ISLAMABAD - Around 27 million youth are unemployed in the country and face lack of opportunities, while the Covid-19 pandemic has further increased the economic challenge, said the UNDP National Human Development (NHD) report.
The report said that there are as many as 27 million ‘idle’ or unemployed young people in Pakistan. One-quarter are young men, while most (three-quarters) are young women while the large populations of youth face the prospect of an uncertain future and a lack of opportunities.
It also said that a country’s economic progress depends on whether youth entering employment have more education and skills than the existing labour force, and whether they are fully and productively absorbed into employment with quality jobs. Otherwise, with growing numbers of ‘idle’ unemployed youth, there is an increased risk of crime and violence cloaked in the garb of ethnicity, sectarianism, or religion.
According to the Youth development index (YDI) by UNDP in its report NHDR 2020, Punjab performs better than the national average on the Youth Development Index because of the province’s better performance on education indicators. Sindh’s above average YDI value is due largely to a higher rate of the absorption of young people into employment.
Khyber Pakhtunkhwa has a lower YDI value than the national average because of low rates of youth employment. Balochistan’s poor performance on the index is due to low levels of education among its youth.
National Human Development report 2020 suggests a cohesive policy is essential to address youth development as a cross-sectoral issue. Pakistan currently lacks a national youth policy to lead efforts for the youth. Policy interventions such as the internship programme, handing out free laptops, and several other schemes under the government’s youth initiatives will generate only short-term solutions unless there is an integrated approach for youth development. Youth and economy focused education policy is need of the hour.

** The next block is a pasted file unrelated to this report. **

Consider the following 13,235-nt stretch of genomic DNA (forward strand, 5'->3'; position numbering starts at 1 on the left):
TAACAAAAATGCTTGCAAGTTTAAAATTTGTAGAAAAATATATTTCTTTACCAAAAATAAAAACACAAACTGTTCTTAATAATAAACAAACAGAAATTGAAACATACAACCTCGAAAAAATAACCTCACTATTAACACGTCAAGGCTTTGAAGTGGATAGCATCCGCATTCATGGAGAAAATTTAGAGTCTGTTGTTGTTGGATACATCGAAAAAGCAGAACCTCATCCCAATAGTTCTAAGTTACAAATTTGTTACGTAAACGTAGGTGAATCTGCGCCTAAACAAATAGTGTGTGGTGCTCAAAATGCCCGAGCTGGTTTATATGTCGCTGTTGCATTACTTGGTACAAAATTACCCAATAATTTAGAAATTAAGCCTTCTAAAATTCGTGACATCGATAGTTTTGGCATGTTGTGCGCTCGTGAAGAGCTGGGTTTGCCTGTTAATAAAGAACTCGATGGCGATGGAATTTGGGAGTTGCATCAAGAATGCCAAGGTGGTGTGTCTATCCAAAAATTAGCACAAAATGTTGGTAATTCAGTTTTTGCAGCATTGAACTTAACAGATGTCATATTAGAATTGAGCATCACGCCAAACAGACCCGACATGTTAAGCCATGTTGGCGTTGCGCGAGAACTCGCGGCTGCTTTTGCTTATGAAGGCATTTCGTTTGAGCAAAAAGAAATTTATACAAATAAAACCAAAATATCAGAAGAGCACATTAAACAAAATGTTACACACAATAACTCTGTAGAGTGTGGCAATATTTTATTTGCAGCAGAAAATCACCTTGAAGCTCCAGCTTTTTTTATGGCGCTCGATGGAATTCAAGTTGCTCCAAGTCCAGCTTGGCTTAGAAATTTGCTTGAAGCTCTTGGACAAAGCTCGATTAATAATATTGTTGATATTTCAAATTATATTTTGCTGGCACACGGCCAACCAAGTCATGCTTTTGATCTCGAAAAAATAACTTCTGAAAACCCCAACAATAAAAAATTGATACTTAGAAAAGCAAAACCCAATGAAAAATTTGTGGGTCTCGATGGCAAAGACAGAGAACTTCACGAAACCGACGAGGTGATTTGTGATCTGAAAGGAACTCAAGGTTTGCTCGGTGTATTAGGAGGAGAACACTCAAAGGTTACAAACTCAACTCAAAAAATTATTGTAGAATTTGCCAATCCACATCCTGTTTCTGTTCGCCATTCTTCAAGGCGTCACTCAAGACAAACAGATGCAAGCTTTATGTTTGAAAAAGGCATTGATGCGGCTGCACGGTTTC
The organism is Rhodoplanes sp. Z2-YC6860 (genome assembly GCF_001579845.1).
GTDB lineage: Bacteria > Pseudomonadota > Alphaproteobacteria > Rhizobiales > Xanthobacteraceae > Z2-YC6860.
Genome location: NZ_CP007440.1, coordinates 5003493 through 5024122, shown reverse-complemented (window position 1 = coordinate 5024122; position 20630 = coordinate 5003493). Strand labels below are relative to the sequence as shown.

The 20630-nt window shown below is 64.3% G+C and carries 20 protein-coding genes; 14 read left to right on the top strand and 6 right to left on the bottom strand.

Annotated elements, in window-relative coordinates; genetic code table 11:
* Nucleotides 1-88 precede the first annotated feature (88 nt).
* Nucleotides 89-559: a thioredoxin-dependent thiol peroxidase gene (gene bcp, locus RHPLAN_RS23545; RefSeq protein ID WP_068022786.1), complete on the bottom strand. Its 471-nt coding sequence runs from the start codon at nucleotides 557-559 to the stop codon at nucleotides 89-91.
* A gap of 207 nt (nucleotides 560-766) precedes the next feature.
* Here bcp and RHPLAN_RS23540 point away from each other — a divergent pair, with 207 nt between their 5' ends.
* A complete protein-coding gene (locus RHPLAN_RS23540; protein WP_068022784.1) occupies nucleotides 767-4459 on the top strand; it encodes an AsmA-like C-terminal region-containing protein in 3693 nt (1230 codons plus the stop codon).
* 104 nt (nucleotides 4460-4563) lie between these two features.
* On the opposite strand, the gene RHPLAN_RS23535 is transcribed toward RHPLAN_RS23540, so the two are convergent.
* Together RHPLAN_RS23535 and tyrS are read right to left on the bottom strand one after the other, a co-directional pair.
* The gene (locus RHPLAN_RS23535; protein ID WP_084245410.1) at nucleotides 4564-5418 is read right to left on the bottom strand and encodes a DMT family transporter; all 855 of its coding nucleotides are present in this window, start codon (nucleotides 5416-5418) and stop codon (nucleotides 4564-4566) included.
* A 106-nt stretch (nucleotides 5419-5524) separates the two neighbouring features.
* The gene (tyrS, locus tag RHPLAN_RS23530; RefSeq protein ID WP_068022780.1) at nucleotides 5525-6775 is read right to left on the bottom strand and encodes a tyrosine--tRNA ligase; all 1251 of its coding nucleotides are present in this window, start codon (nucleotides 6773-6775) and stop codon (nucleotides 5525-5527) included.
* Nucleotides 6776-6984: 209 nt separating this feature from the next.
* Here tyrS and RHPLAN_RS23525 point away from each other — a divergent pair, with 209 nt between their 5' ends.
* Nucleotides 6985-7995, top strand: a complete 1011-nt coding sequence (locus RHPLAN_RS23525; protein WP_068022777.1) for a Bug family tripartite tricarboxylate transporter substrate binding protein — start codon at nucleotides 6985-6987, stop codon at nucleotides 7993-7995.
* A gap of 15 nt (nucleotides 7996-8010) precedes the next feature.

Pakistan is experiencing the phenomenon of unemployed educated people, particularly jobless graduates. The unemployment rate among degree-holders is almost three times higher than the other overall unemployed people. The reason for this is a mismatch between the education being imparted and the need of the economy to sufficiently absorb fresh graduates.
UNDP in its Pakistan National Human Development Report 2020 also suggested that tackling the challenge of unemployment must rank high among the government’s priorities to prevent rising frustration and disengagement among Pakistan’s youth.
There are no investments that Pakistan can make today that are more important than investing in its youth. Three investments, more than all others, are going to be key to unleashing their potential and enterprise; Education, employment and engagement.
But each requires an important adjective to be truly effective. Education needs to focus on quality; employment needs to be gainful; and engagement has to be meaningful.
Government and authorities should be focused that youth must not be exploited for personal gains of businessmen, political parties or any religious sect rather being utilized positively for economic growth of the country.